Governmental agencies have been working hard to create a seamless process for medical facilities integrating electronic medical records (EMRs) into daily operations. While technical issues are likely to occur, having an educated hospital consultant on hand can help ensure that staff members are trained properly in the latest healthcare IT trends.
A Bloomberg Businessweek article highlighted several pros and cons of digital health records. The news source cited information from a Pennsylvania Patient Safety Authority study, which found that the number of reports about medical errors associated with electronic records is growing. Specifically, of 3,099 incidents reported over an eight-year period, 1,142 were filed in 2011. That number is more than double the numbers from 2010.
"I would never go back to paper charts - clearly electronic records are better," Dr. Leora Horwitz, an assistant professor of medicine at Yale University School of Medicine, told the news source. "But while they're good, they're so far from great it's astonishing."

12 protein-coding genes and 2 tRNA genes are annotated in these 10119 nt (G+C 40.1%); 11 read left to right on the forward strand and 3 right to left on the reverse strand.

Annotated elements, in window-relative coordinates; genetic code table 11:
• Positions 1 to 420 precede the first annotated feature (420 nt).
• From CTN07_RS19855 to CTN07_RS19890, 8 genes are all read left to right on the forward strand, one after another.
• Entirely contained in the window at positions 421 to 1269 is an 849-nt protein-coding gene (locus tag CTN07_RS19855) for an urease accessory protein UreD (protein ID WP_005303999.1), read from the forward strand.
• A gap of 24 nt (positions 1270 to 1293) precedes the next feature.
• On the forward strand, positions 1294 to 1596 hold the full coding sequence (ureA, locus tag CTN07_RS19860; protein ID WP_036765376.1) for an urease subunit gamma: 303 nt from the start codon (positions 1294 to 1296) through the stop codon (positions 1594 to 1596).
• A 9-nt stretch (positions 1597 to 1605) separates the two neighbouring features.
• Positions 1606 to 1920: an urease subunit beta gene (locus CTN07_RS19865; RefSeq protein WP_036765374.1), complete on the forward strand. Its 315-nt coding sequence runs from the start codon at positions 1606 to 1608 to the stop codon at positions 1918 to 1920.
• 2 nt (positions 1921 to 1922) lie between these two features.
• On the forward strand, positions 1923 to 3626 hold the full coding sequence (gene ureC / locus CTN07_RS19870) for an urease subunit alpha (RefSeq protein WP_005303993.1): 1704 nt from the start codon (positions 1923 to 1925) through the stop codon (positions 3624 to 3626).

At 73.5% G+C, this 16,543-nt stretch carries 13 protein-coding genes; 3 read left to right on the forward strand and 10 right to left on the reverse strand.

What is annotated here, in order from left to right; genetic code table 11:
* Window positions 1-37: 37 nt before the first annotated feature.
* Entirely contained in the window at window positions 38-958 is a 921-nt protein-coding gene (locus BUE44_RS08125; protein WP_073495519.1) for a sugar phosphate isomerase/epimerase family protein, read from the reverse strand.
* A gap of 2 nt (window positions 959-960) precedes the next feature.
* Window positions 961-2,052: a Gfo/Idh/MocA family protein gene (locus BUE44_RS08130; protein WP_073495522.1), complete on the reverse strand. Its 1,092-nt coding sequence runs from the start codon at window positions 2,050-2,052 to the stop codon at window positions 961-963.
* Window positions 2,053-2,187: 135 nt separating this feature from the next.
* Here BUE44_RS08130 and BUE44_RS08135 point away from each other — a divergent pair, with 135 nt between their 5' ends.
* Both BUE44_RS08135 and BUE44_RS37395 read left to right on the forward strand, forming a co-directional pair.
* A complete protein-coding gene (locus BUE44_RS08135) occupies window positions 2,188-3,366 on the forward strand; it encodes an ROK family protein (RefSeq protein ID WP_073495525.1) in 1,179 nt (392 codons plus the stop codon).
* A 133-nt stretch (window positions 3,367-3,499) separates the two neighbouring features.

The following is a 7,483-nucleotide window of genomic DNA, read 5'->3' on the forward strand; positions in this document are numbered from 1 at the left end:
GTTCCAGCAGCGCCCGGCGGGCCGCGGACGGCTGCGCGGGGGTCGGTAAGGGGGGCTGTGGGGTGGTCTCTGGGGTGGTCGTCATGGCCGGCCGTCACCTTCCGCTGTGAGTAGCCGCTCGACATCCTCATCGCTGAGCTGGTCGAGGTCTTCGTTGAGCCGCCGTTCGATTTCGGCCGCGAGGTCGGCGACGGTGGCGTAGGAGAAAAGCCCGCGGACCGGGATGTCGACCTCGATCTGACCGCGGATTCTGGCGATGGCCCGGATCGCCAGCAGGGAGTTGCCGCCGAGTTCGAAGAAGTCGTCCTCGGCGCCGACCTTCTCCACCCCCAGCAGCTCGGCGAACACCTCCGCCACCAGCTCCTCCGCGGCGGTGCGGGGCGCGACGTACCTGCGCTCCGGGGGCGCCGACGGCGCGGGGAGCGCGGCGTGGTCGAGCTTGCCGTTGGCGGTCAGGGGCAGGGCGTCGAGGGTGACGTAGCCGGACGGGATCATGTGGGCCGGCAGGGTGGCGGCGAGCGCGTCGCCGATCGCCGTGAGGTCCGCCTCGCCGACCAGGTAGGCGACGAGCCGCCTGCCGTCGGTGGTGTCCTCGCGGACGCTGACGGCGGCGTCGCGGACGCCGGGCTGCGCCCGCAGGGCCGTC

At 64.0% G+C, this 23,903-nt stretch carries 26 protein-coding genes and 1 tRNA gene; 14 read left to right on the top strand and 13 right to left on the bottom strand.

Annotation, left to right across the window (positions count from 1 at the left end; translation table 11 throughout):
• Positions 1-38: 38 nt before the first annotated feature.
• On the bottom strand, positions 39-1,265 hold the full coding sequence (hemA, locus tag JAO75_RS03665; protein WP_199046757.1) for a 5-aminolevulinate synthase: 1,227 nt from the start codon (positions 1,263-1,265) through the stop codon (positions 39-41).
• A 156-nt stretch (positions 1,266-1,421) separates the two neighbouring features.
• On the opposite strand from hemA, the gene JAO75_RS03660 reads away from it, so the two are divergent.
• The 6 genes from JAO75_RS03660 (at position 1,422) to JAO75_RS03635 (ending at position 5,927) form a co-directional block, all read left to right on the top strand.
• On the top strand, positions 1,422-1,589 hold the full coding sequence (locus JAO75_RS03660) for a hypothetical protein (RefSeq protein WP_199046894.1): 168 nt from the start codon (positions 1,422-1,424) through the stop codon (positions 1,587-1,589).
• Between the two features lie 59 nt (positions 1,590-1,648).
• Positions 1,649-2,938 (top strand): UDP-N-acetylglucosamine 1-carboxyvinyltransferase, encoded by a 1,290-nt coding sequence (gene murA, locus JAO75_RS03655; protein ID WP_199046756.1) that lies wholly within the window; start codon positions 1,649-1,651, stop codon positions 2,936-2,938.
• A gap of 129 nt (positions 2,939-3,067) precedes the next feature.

Contrary to the first study, another report that was published in the Journal of the American Medical Informatics Association explained that EMRs can eliminate common causes for medical errors, such as sloppy handwriting by doctors. Instead, physicians will receive pop-up alerts if there is a dangerous drug combination prescribed.
It is important for all staff members to feel comfortable as their facilities integrate new systems. This blog has previously discussed how nurses in one California hospital were nervous over a new computerized physician order entry system (CPOE). The workers cited a lack of training, and were concerned over patient safety.
With strong healthcare IT consulting services, medical organizations can rest assured that their workers feel confident in their ability to work with an EMR.